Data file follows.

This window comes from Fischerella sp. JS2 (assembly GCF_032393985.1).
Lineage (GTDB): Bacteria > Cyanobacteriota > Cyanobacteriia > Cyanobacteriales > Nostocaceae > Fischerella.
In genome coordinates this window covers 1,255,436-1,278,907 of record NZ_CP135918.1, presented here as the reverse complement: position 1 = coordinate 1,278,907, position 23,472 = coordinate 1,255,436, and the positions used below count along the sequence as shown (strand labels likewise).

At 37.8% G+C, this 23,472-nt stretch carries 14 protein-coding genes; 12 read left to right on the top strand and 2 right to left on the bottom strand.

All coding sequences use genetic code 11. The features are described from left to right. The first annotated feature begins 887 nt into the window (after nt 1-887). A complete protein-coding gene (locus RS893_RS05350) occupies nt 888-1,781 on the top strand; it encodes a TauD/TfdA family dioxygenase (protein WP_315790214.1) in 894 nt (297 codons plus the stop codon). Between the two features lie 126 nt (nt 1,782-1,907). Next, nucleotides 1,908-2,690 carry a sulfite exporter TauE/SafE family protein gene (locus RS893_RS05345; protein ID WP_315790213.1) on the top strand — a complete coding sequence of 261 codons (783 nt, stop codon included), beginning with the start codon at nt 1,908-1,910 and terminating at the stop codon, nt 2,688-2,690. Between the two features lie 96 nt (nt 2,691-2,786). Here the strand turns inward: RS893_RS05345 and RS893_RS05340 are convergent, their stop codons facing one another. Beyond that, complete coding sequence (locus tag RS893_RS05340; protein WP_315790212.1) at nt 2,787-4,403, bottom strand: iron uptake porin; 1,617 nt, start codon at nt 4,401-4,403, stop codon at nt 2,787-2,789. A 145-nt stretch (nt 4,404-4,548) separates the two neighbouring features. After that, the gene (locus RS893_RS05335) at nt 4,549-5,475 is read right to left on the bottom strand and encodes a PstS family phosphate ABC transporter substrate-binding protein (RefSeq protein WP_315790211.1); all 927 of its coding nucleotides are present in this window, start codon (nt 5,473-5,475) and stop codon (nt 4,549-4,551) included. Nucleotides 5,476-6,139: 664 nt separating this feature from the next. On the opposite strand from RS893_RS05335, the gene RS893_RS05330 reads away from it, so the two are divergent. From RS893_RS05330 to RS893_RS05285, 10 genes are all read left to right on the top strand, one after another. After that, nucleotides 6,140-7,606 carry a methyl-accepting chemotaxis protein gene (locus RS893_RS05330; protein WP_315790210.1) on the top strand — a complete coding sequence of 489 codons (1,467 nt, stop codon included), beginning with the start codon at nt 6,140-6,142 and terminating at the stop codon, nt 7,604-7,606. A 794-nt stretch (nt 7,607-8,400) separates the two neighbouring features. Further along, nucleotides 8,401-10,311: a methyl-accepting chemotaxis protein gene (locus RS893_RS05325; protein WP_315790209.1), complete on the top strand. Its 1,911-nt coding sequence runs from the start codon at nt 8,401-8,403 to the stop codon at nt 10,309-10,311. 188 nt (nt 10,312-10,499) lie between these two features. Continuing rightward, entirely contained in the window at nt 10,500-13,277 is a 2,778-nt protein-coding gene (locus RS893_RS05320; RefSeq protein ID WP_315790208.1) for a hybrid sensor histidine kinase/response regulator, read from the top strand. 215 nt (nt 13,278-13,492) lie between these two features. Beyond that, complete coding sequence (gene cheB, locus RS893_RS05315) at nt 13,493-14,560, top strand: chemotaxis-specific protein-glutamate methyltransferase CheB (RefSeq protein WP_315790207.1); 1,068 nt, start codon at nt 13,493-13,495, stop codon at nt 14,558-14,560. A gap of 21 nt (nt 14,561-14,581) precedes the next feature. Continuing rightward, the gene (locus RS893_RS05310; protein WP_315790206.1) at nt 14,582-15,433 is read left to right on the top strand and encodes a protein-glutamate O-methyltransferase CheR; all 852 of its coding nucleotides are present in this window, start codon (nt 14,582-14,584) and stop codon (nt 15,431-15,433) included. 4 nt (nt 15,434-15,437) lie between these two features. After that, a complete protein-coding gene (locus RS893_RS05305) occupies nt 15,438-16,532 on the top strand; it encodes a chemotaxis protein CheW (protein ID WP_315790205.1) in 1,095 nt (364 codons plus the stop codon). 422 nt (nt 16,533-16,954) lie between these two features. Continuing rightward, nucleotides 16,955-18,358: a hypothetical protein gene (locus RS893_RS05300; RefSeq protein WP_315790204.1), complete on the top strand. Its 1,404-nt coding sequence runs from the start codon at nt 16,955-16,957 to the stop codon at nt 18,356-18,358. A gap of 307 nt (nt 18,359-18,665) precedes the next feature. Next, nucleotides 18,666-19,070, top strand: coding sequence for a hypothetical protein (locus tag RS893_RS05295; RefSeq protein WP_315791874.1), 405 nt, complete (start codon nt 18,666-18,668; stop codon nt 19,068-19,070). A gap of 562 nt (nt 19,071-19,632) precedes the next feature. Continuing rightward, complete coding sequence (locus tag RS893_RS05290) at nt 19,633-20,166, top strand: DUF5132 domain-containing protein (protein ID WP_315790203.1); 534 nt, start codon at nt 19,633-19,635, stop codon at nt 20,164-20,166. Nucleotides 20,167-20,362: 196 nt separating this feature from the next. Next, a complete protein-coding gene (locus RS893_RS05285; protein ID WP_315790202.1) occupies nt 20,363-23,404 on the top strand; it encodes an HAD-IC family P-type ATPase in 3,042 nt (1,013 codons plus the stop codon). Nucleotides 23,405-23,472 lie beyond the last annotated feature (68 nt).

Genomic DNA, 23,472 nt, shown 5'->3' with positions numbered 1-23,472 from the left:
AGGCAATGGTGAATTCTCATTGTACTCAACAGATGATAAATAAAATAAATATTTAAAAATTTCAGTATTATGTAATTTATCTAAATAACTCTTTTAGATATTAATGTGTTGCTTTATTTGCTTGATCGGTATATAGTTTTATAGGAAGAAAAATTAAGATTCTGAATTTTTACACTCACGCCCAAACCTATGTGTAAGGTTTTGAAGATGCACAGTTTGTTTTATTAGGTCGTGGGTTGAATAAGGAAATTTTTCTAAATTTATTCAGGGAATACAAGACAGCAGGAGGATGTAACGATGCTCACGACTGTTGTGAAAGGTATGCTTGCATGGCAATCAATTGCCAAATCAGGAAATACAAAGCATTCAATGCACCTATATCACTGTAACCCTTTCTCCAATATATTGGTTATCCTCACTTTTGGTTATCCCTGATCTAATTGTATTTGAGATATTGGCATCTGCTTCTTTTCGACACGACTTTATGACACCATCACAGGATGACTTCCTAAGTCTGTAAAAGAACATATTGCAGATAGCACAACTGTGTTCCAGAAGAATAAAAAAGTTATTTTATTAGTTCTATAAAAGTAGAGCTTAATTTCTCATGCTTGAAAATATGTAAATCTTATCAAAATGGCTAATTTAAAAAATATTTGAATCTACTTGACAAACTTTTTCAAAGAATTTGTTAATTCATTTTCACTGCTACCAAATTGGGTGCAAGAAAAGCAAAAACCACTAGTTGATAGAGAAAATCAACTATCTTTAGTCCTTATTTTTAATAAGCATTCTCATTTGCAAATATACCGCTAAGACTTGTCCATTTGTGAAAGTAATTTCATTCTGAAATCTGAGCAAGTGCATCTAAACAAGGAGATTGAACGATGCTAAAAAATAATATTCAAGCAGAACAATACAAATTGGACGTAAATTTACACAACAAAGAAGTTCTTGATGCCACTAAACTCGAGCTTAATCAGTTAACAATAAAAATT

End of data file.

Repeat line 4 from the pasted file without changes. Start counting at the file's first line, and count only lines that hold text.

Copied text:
At 37.8% G+C, this 23,472-nt stretch carries 14 protein-coding genes; 12 read left to right on the top strand and 2 right to left on the bottom strand.